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16 of 17 people found the following review helpful
5.0 out of 5 stars Lovely, a rural Mrs Miniver, 27 Aug 2009
This review is from: One Fine Day (Paperback)
'I am a perfectly happy married woman, simply getting a little greyer, duller, more tired than I should be getting, because my easier sort of life has come to an end.' In fact, Laura is only 38 - how young that seems to us now - but in 1946 the nation was weary. For the no longer wealthy upper-middle class, the penny is beginning to drop that their parlourmaids, cooks and gardeners are lost to them forever. Laura's life is now an incompetent struggle with housework, trying to maintain standards of a leisured world that has been lost forever. Her husband - though he helps with the washingup - still grieves for the old ways, the polished silver and candles, the immaculate gardens. Her mother cannot grasp that it has gone forever.
On one perfect summer's day, this is an elegy for all that is lost and a hymn of thanks for peace, that England and Laura's family have survived. Mollie Panter-Downes's writing is beautiful, you can feel the heat, smell the roses.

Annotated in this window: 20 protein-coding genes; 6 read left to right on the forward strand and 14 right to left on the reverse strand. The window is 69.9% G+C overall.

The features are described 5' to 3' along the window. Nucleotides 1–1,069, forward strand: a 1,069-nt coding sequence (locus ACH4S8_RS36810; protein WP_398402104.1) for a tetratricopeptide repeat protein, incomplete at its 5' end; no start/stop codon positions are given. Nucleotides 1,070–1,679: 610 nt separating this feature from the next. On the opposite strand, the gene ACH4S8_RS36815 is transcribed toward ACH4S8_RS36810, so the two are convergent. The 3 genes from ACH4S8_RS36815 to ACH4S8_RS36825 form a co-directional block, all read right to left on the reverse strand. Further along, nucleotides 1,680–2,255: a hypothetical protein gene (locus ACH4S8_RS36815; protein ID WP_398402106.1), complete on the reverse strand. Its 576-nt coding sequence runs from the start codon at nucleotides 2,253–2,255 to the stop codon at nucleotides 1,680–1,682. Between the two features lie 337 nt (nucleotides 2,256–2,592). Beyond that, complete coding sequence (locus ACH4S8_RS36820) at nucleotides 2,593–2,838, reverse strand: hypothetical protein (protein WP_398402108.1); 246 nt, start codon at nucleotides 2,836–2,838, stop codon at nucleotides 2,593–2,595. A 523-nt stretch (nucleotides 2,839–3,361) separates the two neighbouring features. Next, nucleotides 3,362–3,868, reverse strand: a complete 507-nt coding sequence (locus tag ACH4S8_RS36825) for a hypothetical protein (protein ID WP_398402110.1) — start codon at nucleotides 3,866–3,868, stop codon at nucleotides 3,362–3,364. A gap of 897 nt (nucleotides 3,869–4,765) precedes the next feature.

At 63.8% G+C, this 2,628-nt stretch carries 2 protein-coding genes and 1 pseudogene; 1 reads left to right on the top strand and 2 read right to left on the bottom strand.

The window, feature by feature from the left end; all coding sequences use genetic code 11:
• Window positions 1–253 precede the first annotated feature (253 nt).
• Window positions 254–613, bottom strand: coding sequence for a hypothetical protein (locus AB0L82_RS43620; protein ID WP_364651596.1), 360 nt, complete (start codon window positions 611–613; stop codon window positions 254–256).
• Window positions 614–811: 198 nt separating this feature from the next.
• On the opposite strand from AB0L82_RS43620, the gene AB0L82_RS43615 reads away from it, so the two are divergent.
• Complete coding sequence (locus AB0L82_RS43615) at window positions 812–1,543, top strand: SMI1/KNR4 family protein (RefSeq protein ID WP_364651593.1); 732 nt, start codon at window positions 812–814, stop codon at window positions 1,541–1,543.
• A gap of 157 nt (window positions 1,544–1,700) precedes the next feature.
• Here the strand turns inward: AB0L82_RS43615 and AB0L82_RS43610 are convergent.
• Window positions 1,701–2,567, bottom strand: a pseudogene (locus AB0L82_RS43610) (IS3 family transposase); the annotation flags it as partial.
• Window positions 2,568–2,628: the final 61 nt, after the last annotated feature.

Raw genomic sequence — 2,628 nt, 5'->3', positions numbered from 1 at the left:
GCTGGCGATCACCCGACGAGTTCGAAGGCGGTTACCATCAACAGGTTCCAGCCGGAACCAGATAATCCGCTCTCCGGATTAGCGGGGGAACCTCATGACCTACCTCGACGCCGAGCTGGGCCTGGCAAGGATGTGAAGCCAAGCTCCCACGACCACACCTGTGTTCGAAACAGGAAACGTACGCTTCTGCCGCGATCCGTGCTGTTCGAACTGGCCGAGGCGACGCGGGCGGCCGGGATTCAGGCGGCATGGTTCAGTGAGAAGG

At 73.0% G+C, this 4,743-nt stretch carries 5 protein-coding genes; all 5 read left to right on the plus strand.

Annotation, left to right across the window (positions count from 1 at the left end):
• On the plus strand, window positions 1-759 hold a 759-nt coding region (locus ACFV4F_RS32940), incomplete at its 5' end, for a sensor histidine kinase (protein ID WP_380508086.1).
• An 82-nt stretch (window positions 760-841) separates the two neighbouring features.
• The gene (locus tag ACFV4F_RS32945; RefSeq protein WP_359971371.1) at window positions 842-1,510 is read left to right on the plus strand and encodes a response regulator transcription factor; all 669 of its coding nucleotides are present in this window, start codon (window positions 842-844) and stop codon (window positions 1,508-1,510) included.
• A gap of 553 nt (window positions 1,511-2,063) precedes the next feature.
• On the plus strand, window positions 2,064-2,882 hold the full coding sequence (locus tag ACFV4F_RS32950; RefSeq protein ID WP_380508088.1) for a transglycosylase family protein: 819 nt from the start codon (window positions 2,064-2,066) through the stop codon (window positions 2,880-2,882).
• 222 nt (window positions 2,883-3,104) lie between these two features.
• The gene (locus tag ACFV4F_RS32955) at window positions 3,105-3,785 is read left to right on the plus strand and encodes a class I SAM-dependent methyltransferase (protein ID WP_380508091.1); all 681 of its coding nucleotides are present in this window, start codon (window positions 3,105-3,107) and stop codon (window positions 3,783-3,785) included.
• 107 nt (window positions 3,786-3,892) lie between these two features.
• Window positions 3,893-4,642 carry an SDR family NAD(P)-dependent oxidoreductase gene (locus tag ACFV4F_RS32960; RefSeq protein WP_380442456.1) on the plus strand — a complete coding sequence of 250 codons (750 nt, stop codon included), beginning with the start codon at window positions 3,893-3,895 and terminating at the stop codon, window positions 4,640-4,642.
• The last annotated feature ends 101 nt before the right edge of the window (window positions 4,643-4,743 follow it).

As other reviewers have noted, the book ends on a hopeful note that all will be well. I couldn't help wondering, though, what Laura would have made of the ugliness of so much of our modern life; the bare legs of women who couldn't buy stockings were shocking then, but what would she think of today's tattooed ladies? I felt a surge of nostalgia for all that we have thrown away.
Virago, sadly, have thrown away the lovely Charles Ginner book cover from my 1985 edition; sad that they thought fit to replace it with a bland, meaningless modern cover - but probably that says it all. Any chance of starting a campaign for real Viragos? Their covers used to be one of life's small joys.
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Showing 1-1 of 1 posts in this discussion
Initial post: 20 Jun 2013 18:57:03 BDT
Flora Cake says:
Had to laugh at the 'tattoo'd ladies' comment, being one myself! Of course I know that we would be outrageous to the sensibilities of those times, but then it was still 'very modern' to wear trousers, and a woman who didn't marry was an old maid, or something worse!
It sounds like an interesting piece on the difficulties of adjusting to Post War life, but I feel the reviewer is caught up in the nostalgia of a Golden Age, and our world is no uglier in many ways. The ugliness of that time was just swept under the carpet more.
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